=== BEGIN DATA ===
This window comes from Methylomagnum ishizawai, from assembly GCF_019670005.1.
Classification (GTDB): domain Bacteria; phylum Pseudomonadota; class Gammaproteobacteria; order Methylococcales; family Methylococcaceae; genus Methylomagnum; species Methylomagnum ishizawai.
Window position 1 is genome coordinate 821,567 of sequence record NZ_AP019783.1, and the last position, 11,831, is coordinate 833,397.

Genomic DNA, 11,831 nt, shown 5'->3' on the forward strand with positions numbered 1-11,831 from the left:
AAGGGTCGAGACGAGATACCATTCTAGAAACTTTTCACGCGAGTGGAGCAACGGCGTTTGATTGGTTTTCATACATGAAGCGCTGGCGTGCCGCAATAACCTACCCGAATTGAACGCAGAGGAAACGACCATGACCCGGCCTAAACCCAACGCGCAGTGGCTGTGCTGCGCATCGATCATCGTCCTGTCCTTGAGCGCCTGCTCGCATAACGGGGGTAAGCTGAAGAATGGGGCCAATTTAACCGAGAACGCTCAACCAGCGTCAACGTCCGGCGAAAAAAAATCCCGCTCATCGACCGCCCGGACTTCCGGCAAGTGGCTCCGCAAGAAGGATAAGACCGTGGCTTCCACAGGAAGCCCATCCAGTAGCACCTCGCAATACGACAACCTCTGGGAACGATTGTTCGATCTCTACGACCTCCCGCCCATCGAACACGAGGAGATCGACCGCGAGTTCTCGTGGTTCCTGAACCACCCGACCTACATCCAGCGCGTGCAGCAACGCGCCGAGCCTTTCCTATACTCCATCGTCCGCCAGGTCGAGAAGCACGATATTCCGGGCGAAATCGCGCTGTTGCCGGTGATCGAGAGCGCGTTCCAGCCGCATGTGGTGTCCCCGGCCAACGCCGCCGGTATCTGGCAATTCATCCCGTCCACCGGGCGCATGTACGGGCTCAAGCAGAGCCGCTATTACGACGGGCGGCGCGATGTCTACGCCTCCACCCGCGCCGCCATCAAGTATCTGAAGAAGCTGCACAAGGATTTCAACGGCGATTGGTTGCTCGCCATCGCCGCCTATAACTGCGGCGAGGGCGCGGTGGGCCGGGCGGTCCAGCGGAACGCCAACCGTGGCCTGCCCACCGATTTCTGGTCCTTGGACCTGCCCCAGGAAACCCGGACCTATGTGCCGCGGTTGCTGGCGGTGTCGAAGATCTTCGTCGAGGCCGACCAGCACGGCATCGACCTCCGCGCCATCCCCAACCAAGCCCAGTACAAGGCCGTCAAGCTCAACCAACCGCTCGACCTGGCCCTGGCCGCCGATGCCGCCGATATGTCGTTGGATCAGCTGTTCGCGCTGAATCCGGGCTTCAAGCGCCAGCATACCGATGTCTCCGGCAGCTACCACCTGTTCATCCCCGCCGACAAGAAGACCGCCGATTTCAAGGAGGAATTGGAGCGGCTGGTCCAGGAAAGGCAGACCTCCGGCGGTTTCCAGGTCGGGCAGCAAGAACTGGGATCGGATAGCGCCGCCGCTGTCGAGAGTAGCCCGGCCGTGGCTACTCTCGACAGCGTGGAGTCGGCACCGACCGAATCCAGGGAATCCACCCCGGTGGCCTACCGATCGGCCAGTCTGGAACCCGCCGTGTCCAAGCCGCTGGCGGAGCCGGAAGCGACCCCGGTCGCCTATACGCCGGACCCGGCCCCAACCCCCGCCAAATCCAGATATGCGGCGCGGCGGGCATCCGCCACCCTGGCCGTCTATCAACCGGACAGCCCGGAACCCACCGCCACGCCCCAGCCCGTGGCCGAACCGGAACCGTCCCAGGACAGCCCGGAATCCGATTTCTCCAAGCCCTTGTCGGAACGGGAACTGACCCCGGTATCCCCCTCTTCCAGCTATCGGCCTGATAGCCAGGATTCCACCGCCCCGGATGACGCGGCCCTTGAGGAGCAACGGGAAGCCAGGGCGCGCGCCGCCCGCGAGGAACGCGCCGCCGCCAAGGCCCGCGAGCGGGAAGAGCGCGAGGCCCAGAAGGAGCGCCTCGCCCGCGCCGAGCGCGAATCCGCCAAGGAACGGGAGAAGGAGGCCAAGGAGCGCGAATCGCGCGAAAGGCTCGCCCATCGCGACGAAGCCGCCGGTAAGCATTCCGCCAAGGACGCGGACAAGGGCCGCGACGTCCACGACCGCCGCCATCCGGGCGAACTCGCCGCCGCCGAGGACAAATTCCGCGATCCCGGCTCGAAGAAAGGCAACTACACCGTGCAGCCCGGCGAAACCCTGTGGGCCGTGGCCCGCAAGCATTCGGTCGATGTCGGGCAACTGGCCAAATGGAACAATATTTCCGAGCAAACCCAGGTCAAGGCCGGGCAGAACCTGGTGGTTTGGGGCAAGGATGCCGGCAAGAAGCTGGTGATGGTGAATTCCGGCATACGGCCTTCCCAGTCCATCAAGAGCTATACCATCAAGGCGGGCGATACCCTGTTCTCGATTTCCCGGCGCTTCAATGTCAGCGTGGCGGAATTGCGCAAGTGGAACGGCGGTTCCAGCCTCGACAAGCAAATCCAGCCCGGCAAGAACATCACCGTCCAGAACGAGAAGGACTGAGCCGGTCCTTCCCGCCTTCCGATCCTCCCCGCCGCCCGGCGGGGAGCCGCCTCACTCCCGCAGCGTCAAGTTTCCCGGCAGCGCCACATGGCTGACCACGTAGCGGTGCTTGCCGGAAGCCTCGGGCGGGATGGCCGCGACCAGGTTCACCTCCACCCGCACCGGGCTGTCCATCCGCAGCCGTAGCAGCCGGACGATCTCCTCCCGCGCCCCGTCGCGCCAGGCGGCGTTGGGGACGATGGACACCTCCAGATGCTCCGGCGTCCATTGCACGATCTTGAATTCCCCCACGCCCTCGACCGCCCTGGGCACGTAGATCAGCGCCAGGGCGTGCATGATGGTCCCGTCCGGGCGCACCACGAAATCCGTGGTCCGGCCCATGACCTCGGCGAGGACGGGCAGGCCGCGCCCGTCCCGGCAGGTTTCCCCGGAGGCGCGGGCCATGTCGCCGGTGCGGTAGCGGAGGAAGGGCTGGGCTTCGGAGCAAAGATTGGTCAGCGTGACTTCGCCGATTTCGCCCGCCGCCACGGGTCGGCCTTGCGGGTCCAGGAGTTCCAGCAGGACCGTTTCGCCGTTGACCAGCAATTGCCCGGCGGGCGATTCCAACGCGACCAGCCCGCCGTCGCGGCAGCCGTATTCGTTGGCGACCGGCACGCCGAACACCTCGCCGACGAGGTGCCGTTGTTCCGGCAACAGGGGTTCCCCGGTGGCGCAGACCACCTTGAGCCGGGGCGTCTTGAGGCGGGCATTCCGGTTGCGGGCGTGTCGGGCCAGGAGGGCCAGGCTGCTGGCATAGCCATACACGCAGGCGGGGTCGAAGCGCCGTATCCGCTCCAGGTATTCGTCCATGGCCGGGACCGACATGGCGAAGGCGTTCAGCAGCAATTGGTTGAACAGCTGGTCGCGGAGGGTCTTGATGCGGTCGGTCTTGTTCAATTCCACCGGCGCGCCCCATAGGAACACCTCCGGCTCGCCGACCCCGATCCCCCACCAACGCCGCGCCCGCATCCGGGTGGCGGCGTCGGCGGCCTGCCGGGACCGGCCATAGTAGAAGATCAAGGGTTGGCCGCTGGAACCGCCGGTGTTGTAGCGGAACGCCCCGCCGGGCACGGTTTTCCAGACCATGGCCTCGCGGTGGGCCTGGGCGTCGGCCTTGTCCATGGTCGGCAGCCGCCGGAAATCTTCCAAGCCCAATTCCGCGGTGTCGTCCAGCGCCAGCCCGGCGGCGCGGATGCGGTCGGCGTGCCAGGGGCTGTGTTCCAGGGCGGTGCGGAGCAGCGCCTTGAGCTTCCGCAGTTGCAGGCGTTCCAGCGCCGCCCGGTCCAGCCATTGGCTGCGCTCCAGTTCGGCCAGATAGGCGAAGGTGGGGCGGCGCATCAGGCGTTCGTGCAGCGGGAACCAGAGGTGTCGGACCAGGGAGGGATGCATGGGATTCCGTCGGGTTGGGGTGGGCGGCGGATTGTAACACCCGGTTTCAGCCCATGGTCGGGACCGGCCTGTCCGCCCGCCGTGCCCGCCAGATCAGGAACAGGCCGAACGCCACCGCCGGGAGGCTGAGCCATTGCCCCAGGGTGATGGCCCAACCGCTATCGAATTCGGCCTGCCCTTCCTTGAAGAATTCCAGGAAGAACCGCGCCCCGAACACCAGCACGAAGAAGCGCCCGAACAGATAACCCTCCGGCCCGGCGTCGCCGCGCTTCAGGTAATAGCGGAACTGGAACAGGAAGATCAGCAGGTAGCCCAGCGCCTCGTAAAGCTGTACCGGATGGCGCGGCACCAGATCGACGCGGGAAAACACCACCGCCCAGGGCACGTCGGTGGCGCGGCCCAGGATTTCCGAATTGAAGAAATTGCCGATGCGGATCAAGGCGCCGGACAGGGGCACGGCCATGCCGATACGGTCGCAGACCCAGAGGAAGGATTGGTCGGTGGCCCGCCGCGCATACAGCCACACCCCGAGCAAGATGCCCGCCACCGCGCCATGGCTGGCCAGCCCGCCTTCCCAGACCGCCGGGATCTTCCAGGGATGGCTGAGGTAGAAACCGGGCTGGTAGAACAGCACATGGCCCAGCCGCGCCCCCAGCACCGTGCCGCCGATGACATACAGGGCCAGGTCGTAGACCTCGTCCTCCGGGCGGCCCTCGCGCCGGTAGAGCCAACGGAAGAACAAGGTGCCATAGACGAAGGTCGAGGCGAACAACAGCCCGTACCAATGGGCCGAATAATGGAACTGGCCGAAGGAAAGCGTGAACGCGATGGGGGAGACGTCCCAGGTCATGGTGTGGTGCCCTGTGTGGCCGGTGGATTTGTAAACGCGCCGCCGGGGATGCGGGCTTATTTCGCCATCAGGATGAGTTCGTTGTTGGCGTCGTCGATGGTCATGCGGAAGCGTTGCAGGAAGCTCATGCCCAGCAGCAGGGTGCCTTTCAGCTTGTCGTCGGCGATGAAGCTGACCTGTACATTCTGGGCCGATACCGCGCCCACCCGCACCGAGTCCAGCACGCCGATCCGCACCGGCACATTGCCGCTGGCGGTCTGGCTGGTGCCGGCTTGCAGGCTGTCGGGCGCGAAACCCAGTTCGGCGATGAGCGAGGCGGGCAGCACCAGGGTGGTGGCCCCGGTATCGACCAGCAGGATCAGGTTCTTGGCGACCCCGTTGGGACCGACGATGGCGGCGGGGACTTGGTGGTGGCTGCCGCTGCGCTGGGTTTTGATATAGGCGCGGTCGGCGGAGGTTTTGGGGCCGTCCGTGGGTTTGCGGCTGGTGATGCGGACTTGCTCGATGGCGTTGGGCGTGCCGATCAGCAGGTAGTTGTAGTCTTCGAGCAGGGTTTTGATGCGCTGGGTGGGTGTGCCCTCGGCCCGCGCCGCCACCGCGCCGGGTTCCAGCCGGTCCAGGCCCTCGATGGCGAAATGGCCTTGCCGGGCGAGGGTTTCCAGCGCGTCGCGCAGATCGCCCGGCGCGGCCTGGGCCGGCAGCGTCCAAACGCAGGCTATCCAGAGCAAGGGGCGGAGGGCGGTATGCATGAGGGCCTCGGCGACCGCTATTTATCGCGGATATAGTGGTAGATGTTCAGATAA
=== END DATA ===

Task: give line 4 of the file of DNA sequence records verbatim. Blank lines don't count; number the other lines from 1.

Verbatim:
Genomic DNA, 11,831 nt, shown 5'->3' on the forward strand with positions numbered 1-11,831 from the left: